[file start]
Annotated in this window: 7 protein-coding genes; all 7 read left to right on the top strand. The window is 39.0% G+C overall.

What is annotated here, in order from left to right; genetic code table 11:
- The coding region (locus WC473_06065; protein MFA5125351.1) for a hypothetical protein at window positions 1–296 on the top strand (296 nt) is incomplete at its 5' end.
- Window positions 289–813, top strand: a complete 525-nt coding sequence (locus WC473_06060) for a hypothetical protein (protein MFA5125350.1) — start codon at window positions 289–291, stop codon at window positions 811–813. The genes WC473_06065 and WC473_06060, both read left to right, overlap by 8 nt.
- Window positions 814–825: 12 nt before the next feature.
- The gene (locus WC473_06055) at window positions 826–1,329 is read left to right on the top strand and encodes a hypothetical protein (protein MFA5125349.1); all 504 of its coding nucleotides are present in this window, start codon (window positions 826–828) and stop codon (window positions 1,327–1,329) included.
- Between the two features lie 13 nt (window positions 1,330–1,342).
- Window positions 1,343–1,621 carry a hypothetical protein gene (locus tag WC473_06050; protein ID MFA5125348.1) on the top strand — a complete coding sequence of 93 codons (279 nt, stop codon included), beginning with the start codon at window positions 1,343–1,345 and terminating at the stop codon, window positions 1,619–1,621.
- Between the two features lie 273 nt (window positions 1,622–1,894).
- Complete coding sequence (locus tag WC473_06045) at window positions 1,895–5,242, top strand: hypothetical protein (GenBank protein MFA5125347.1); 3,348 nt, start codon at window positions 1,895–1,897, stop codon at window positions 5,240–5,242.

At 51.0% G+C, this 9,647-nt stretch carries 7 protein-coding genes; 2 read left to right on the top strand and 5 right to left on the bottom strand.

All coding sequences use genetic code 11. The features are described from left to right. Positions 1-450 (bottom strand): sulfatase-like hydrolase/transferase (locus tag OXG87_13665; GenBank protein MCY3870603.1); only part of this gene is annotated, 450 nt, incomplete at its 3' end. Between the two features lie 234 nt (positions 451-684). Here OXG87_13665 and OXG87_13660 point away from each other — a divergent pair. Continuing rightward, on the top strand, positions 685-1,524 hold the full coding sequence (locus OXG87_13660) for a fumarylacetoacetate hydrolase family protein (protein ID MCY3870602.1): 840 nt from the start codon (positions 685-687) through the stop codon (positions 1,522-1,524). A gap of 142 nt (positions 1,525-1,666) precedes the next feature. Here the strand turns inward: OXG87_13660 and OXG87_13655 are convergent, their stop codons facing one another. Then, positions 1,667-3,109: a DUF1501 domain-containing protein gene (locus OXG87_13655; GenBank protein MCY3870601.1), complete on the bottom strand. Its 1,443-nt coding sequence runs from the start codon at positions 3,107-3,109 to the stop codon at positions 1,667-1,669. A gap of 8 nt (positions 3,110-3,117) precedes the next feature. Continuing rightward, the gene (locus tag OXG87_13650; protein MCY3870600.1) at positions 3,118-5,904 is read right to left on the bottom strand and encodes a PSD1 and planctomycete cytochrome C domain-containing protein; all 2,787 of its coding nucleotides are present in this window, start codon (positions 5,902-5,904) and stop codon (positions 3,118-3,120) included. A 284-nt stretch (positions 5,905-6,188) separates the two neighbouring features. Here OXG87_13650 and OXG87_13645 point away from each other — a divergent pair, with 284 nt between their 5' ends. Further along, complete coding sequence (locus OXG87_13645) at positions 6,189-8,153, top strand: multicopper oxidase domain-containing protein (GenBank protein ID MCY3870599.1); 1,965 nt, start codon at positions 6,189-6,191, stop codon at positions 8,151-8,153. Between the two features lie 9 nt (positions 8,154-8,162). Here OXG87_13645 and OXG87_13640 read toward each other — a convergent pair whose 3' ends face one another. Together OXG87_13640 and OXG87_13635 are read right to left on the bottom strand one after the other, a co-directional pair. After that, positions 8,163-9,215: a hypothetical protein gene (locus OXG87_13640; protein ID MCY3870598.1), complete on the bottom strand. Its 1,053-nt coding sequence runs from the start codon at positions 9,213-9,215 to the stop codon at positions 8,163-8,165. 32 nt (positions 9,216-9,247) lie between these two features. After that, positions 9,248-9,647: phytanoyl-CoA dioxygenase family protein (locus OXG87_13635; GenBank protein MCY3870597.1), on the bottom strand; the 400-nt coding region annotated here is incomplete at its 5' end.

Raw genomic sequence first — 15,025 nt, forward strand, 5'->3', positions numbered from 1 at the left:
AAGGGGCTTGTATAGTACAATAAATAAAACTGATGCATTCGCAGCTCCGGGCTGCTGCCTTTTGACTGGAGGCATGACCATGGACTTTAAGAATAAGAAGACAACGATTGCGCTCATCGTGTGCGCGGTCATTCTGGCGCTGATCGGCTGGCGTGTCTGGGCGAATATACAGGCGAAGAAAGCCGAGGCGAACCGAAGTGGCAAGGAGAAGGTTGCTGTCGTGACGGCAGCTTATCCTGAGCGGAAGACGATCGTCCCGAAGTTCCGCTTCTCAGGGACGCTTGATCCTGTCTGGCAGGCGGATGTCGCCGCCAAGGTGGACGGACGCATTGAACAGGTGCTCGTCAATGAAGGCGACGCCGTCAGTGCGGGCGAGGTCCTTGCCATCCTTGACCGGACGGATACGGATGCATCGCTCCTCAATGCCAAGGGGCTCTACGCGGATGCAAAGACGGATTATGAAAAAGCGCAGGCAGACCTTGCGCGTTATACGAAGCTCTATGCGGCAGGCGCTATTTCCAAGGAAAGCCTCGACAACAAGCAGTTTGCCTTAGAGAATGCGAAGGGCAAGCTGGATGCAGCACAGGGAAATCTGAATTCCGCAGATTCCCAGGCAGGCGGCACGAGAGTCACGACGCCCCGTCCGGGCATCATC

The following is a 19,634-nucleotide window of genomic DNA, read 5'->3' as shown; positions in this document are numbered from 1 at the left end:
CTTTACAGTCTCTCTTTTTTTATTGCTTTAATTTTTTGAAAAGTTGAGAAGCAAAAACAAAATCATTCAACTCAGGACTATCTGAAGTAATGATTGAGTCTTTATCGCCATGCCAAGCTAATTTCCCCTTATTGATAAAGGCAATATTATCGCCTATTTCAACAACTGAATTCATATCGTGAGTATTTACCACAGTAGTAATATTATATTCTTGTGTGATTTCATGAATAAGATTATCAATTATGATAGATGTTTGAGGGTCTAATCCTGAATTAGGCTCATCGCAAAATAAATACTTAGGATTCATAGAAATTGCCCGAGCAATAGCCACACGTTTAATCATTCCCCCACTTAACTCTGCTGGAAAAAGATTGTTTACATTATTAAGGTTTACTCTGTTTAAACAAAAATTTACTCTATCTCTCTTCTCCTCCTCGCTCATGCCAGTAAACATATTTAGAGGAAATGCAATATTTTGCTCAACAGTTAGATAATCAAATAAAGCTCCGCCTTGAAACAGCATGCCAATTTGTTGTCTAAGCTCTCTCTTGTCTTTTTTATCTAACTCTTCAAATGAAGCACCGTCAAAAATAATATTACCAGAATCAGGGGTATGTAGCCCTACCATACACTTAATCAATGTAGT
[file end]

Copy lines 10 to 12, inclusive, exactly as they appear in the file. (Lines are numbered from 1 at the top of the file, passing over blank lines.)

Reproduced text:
- Complete coding sequence (locus tag WC473_06045) at window positions 1,895–5,242, top strand: hypothetical protein (GenBank protein MFA5125347.1); 3,348 nt, start codon at window positions 1,895–1,897, stop codon at window positions 5,240–5,242.

At 51.0% G+C, this 9,647-nt stretch carries 7 protein-coding genes; 2 read left to right on the top strand and 5 right to left on the bottom strand.

All coding sequences use genetic code 11. The features are described from left to right. Positions 1-450 (bottom strand): sulfatase-like hydrolase/transferase (locus tag OXG87_13665; GenBank protein MCY3870603.1); only part of this gene is annotated, 450 nt, incomplete at its 3' end. Between the two features lie 234 nt (positions 451-684). Here OXG87_13665 and OXG87_13660 point away from each other — a divergent pair. Continuing rightward, on the top strand, positions 685-1,524 hold the full coding sequence (locus OXG87_13660) for a fumarylacetoacetate hydrolase family protein (protein ID MCY3870602.1): 840 nt from the start codon (positions 685-687) through the stop codon (positions 1,522-1,524). A gap of 142 nt (positions 1,525-1,666) precedes the next feature. Here the strand turns inward: OXG87_13660 and OXG87_13655 are convergent, their stop codons facing one another. Then, positions 1,667-3,109: a DUF1501 domain-containing protein gene (locus OXG87_13655; GenBank protein MCY3870601.1), complete on the bottom strand. Its 1,443-nt coding sequence runs from the start codon at positions 3,107-3,109 to the stop codon at positions 1,667-1,669. A gap of 8 nt (positions 3,110-3,117) precedes the next feature. Continuing rightward, the gene (locus tag OXG87_13650; protein MCY3870600.1) at positions 3,118-5,904 is read right to left on the bottom strand and encodes a PSD1 and planctomycete cytochrome C domain-containing protein; all 2,787 of its coding nucleotides are present in this window, start codon (positions 5,902-5,904) and stop codon (positions 3,118-3,120) included. A 284-nt stretch (positions 5,905-6,188) separates the two neighbouring features. Here OXG87_13650 and OXG87_13645 point away from each other — a divergent pair, with 284 nt between their 5' ends. Further along, complete coding sequence (locus OXG87_13645) at positions 6,189-8,153, top strand: multicopper oxidase domain-containing protein (GenBank protein ID MCY3870599.1); 1,965 nt, start codon at positions 6,189-6,191, stop codon at positions 8,151-8,153. Between the two features lie 9 nt (positions 8,154-8,162). Here OXG87_13645 and OXG87_13640 read toward each other — a convergent pair whose 3' ends face one another. Together OXG87_13640 and OXG87_13635 are read right to left on the bottom strand one after the other, a co-directional pair. After that, positions 8,163-9,215: a hypothetical protein gene (locus OXG87_13640; protein ID MCY3870598.1), complete on the bottom strand. Its 1,053-nt coding sequence runs from the start codon at positions 9,213-9,215 to the stop codon at positions 8,163-8,165. 32 nt (positions 9,216-9,247) lie between these two features. After that, positions 9,248-9,647: phytanoyl-CoA dioxygenase family protein (locus OXG87_13635; GenBank protein MCY3870597.1), on the bottom strand; the 400-nt coding region annotated here is incomplete at its 5' end.